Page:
Graduate admissions in the College of Engineering is administered by department. In Fall 2015, there were 492.5 master's and 1,337 doctorate students in the college.[9]

The college's enrollment is approximately 26% women.[1] Although the proportion of women has increased over time, issues of gender disparity in the college remain. According to a 2011 survey, female engineers reported a high number of instances of passive harassment, discrimination, and judgment.[10] The college's administration has taken steps to prevent this sexism.[11] The Society of Women Engineers (SWE) is one of the student groups representing women in the college.

Research units[edit]

All research facilities are managed by one of five Organized Research Units (ORUs):

  • Earthquake Engineering Research Center - research and public safety programs against the destructive effects of earthquakes
  • Electronics Research Laboratory - the largest ORU; advanced research in novel areas within seven different university departments, organized into five main divisions:
    1. Berkeley Sensor & Actuator Center
    2. Berkeley Wireless Research Center
    3. Berkeley Northside Research Group
    4. Micro Systems Group
  • Engineering Systems Research Center - focuses on manufacturing, mechatronics, and microelectro mechanical systems (MEMS)
  • Institute for Environmental Science and Engineering - focuses on applying basic research to current and future environmental problems
  • Institute of Transportation Studies - sponsors research in transportation planning, policy analysis, environmental concerns and transportation system performance

Major research centers and programs[edit]

Notable projects[edit]

Notable faculty[edit]

Notable alumni[edit]

Student organizations[edit]

See also[edit]


  1. ^ a b c d e f g UC Berkeley College of Engineering (2019-06-28). "Facts and figures". University of California, Berkeley. Retrieved 28 June 2019.
  2. ^ "UC Berkeley freshman admission profile". University of California, Berkeley. Retrieved 3 March 2017.
  3. ^ "UC Berkeley Undeclared Information". University of California, Berkeley. 2014-06-12. Retrieved 17 October 2016.
  4. ^ UC Berkeley College of Engineering. "Change of College (into COE)". University of California, Berkeley. Retrieved 26 December 2013.
  5. ^ UC Berkeley College of Engineering (2014-06-16). "Prospective Transfer FAQ". University of California, Berkeley. Retrieved 20 March 2016.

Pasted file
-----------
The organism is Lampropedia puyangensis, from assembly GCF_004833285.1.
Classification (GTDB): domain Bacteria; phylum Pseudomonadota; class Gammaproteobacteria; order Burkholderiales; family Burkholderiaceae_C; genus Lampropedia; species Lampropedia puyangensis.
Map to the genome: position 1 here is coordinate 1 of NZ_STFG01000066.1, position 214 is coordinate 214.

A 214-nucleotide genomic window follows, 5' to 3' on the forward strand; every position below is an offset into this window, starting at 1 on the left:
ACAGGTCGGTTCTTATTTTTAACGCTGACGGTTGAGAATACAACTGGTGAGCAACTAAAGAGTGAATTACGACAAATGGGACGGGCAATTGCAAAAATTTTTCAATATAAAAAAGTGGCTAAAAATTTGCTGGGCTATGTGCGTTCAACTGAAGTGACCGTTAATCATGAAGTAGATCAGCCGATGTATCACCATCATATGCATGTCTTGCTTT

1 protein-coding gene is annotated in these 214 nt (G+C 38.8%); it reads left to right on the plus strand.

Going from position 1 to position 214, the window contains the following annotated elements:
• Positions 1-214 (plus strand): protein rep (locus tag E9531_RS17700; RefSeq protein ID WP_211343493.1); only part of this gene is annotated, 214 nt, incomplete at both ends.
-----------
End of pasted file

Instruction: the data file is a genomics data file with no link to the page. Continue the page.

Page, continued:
6. ^ Shahani, Aarti (19 July 2013). "University of California Not Producing Enough Engineers, Cal Dean Charges". KQED. Retrieved 26 December 2013.
  7. ^ UC Berkeley College of Engineering. "Prospective Freshmen FAQ". University of California, Berkeley. Retrieved 26 December 2013.
  8. ^ UC Berkeley College of Engineering. "Engineering Student Organizations & Competition Teams". University of California, Berkeley. Retrieved 26 December 2013.
  9. ^ UC Berkeley Graduate Division. "Berkeley Graduate Profile". University of California, Berkeley. Retrieved 20 March 2016.
  10. ^ Afzal, Afsana (13 November 2012). "Female students still struggle to find foothold in engineering, computer science". The Daily Californian. Retrieved 26 December 2013.
  11. ^ Vincent, Betsy (7 November 2011). "Campus works to improve atmosphere for women in College of Engineering". The Daily Californian. Retrieved 26 December 2013.
  12. ^ "Jacobs Institute Homepage". Jacobs Institute for Design Innovation. Retrieved 2019-06-28.
  13. ^ "Index | Berkeley Institute of Design". bid.berkeley.edu. Retrieved 2015-11-25.
  14. ^ "Who's the Michael Jordan of computer science? New tool ranks researchers' influence |". bid.berkeley.edu. 2016-04-19. Retrieved 2017-03-06.
  15. ^ "Teams and organizations". 2014-06-20.
  16. ^ "oSTEM @ UC Berkeley". berkeley.ostem.org. Retrieved 2015-11-25.
  17. ^ "UC Berkeley @ Design for America". designforamerica.com. Retrieved 2015-11-25.
  18. ^ rab.berkeley.edu
  19. ^ ml.berkeley.edu
  20. ^ https://mobiledevsberkeley.org

External links[edit]